Once the song was written, and in preparation for recording it, I had lots of conversations with guitarist Ken Rosser, my partner on this album, on the conceptual ideas for the song.   Of the many developments that came out of our confabs, and the incredible way in which (despite the fact that I am the sole composer) this was completely collaborative, was Ken’s idea to do, as well, an instrumental version of the song.   He had an entire layering concept in mind, and there isn’t often a bright idea of Ken’s that I say “no” to.    Once this absolute stunner was executed, and I added some Tibetan singing bowls to the proceeding, I knew it would require its own title.  Enter Bells (Of the Blue Sea).  

Fast forward to just a few months ago (roughly 6 years after the album’s release), and I decided to mash up both versions and make it available as an extended single.  I posted the track on Facebook, and got a really lovely thread going, beginning with the quotation at the top of this piece.   And while there were several participants on this thread, for the purpose of this piece I have culled only Ken’s and my contributions.  The rest were generally some pretty amazing and gracious accolades, but the process, as Ken and I excitedly recalled it, is really what I wanted to expound on here.

As transcribed from Facebook:
.
.

KEN ROSSER
This is one of my favorite tracks I’ve ever played on.

 

ACB
Apocalyptic slide?   Yeah, David Kelly!   That’s just about perfect.

 

KEN ROSSER
Just here to be of service.

 

ACB
I think of this song as almost a sea shanty, but without the yo-ho-ho-ness of your typical sea shanties. Instead there is a quality of looming doom in the music, much like that sense one might get from staring out at the sea, and acknowledging its ever-elusive horizon.  I wanted the feeling of a haunting, and I imparted that to Ken. So he began experimenting with loops and feedback, and this kind of grungy aural thing that almost evoked the sound of whales, or the creaking of a haunted barge (seriously!), and suddenly this unfolding of a dark abyss began to take shape.  I am a sucker for pathos, and Ken really captures that sense of loss and longing that is the prevalent intention.  And then there is the super-tremendous instrumental rendering of the song, whose textures are even thicker and darker and more perilous.  Ken gets me so well!   He is an absolute revelation on these tracks, and they remain my favorite on the album.

 

KEN ROSSER
Still never seen Swept Away . . . I need to fix that.

 

ACB
Dude!  . . . . . . . . . . .  That’s all I’ll say.

 

KEN ROSSER
Once you get into the emotional space of the piece it’s just a matter of framing and reinforcing.  So, because there was this tonic/dominant drone, I used an idea I’d gotten from the composer Angelo Badalamenti to add another layer of harmonic tension and release that would sort of work around that.  Then it was just coming up with those sounds, which are a pretty standard part of my vocabulary – using fuzz boxes and delays to generate layers of tones, and then sub tones and overtones.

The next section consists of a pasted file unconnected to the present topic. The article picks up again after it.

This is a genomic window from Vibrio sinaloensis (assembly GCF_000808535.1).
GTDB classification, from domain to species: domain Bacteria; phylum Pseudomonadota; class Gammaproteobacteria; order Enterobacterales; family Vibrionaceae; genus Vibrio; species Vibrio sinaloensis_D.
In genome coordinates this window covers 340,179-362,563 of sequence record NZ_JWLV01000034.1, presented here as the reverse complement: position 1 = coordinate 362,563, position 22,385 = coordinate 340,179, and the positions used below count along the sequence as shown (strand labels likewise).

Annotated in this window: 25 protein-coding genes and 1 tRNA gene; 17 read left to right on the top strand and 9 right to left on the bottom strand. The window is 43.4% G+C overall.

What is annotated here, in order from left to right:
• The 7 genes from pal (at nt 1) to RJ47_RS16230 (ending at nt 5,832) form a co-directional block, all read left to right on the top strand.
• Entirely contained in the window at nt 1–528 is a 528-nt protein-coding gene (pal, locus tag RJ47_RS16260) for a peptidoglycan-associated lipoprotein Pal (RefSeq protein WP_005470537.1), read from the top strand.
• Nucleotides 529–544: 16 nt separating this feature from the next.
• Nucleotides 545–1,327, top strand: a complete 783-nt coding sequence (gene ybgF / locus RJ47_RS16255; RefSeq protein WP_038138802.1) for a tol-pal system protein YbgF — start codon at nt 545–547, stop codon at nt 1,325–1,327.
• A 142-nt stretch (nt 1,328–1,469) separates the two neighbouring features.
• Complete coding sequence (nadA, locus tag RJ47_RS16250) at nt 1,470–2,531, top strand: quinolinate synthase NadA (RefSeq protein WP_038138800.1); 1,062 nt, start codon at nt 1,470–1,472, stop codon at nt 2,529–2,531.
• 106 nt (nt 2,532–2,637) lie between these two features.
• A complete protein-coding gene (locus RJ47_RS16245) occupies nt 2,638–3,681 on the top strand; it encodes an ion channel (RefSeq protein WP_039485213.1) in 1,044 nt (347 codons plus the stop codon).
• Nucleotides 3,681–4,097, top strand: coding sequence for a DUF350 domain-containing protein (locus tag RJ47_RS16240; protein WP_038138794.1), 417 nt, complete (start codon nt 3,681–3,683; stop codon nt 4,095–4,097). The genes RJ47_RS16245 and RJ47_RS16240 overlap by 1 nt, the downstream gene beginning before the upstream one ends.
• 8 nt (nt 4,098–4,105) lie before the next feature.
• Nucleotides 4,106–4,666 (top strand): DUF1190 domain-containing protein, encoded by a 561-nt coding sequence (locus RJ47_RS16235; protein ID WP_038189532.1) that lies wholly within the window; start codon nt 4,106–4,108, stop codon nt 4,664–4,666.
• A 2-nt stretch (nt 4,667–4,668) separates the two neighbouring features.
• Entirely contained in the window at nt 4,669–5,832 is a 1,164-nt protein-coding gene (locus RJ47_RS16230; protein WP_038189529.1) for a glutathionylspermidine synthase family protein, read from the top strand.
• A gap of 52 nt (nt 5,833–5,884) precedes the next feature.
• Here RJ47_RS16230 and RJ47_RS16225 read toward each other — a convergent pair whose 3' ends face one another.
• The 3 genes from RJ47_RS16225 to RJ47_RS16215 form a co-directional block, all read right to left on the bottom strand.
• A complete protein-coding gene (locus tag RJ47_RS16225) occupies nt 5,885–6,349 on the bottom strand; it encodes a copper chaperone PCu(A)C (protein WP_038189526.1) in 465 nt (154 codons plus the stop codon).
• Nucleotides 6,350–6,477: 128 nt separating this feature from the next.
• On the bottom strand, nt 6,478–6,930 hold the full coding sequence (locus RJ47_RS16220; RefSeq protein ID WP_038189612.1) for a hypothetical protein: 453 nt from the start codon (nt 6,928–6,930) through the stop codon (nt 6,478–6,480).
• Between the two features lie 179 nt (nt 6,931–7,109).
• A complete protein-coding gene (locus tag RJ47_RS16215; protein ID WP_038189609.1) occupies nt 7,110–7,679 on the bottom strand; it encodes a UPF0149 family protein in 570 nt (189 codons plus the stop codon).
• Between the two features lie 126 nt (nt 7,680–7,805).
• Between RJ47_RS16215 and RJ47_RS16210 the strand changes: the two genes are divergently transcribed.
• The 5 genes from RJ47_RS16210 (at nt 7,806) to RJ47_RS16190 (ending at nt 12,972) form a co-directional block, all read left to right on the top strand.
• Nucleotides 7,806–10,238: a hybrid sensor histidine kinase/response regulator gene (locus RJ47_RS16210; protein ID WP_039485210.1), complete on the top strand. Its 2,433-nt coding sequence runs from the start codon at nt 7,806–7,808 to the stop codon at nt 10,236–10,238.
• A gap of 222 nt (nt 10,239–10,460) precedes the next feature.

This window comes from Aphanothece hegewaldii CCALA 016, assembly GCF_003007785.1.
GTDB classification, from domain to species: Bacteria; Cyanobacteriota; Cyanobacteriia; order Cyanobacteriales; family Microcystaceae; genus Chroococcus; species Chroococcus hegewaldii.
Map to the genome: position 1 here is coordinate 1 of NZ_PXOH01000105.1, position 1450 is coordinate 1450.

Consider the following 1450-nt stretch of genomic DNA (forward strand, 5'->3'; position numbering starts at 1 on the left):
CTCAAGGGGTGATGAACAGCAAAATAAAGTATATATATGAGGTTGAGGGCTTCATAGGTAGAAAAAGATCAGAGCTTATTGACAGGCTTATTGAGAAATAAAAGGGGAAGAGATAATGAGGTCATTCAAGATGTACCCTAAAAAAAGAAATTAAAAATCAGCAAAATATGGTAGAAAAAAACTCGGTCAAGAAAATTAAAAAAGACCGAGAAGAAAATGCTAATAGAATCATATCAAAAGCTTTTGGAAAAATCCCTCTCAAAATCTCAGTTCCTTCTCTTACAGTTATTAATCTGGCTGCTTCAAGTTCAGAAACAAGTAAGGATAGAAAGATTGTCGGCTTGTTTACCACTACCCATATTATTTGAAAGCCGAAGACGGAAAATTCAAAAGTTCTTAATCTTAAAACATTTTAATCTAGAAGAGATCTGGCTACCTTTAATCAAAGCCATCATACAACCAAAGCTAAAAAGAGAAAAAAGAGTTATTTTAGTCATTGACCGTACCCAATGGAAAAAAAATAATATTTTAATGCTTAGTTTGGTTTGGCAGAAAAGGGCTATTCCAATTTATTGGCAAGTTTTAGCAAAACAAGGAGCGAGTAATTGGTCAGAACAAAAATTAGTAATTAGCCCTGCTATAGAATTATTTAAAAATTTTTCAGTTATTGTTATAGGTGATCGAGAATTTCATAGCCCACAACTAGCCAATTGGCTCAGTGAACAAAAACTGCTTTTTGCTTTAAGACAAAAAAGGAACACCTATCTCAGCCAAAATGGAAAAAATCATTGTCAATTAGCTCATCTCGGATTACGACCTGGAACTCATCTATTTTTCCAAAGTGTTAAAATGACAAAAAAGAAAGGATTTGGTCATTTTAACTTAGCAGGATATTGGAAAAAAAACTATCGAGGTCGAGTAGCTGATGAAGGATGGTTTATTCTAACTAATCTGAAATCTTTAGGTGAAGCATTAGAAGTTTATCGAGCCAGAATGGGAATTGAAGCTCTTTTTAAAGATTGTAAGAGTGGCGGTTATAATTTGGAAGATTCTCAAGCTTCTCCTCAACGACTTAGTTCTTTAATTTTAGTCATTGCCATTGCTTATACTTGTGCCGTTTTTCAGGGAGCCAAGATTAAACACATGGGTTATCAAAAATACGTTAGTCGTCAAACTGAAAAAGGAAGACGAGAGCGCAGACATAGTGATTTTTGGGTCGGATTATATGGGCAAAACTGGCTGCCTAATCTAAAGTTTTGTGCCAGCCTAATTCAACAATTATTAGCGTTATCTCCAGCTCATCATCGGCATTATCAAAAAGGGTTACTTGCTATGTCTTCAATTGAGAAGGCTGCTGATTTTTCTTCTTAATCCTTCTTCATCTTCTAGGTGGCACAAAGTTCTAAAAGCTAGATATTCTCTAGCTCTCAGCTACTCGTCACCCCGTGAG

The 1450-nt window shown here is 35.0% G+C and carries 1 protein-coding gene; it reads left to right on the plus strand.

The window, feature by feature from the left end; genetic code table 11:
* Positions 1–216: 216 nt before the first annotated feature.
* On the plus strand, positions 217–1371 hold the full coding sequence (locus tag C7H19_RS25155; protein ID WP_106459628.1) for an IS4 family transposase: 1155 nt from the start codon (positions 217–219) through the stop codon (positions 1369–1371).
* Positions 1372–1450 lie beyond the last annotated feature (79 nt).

Doing an instrumental recasting of the melody was an idea I’d heard in tons of film scores, where there’s a vocal theme song but little instrumental snippets of it reappear throughout – Breakfast At Tiffany’s (MoonRiver) and Alice In Wonderland  being two that immediately come to mind.  And I felt like since the record was basically a dialog between the guitar and voice, the guitar should get the last word.

Guitar-wise, this was me paying homage to some of my biggest influences, David Torn (whom I was becoming friends with at the time and was advising me a lot), Terje Rypdal, and Ry Cooder (especially his Trespass soundtrack).

I used a G&L Legacy for the whammy bar stuff and Larry Pogreba guitar for the slide, through Lovepedal Eternity and Wolfetone Chaos fuzz pedals and the Echoplex Digital Pro for the loops/delays, into a VHT Pittbull 45 amp.

 

ACB
Yeah, and I used a single index finger on the low end of the synthesizer, on the tonic for about 16 bars, and then on the dominant for about 16 bars.   Very complicated stuff on this end, Ken.   Don’t feel intimidated.

 

KEN ROSSER
Angela, I thought you might find this funny, as I don’t think I’d ever told you. When I did that melody instrumentally I was really trying to fixate on getting a vocal phrasing and for some reason the actual voice that popped in my head was Sinéad O’Connor’s, because I imagined that a song about the sea would work well in her Irish brogue, with this slightly angry sneer to it.  There’s even one of her little pet vocal tics that I snuck in there, that sorta cracks me up a little when I hear it now.

 

ACB